In April the national living wage, for people over 25, will rise to £8.72, representing an increase which is more than four times the current rate of inflation.
Meanwhile, the minimum wage for under-25s will rise by 6.5 per cent, taking it to £8.20.
While the increase is good news for many nursery workers, cash-strapped providers are warning that a sharp increase in wages will put pressure on them to find other ways to cut costs.
Specialist research company Ceeda says this represents ‘yet another real-terms cut’ set against the childcare funding rise of rise of 1.8 per cent. It is urging early years providers to attend its #TheBigEYdebate on 23 January, when the sector will come together for advice, support and to look for solutions to the funding crisis.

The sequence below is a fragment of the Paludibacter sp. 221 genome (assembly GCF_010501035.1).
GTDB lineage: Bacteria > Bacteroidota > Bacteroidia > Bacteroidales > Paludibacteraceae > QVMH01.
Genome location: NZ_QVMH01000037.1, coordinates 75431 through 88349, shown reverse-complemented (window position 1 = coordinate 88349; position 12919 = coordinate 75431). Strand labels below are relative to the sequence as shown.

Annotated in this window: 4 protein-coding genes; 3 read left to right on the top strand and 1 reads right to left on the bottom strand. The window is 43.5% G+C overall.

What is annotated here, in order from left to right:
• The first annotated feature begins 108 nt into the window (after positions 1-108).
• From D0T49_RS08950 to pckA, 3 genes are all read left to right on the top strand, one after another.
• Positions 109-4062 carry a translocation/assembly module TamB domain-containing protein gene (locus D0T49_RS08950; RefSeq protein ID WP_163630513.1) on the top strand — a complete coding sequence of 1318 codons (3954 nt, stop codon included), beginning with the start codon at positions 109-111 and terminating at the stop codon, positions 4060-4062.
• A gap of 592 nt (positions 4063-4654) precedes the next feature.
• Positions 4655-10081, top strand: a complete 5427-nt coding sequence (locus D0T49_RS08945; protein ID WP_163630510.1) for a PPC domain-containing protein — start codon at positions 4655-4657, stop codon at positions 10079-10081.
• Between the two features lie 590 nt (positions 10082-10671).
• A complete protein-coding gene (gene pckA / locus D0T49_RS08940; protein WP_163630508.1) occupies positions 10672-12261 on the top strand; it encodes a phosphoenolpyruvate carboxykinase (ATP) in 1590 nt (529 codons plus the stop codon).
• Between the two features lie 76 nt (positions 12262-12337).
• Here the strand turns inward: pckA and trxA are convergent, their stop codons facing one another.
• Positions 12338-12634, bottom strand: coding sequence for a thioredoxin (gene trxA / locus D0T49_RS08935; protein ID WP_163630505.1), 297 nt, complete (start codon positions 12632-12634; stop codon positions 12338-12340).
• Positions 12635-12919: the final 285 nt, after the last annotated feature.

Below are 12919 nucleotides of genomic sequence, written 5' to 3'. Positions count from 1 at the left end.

- Real living wage rises
- The costs of losing staff to retail
- Early Years staff struggle to meet demands of the job
Piling on the pressure
Hannah Essex, co-executive director of the British Chambers of Commerce, said that many companies ‘have struggled with increased costs in a time of great economic uncertainty’.
‘Raising wage floors so far above the rate of inflation will pile further pressure on cash flow and eat into training and investment budgets,’ she said.
‘For this policy to be sustainable, government must offset these costs by reducing others.’
From April 2020, the new rates are:
- The National Living Wage for ages 25 and above – up 6.2 per cent to £8.72
- The National Minimum Wage for 21 to 24-year-olds – up 6.5 per cent to £8.20
- For 18 to 20-year-olds - up 4.9 per cent to £6.45
- For under-18s - up 4.6 per cent to £4.55
- For apprentices - up 6.4 per cent to £4.15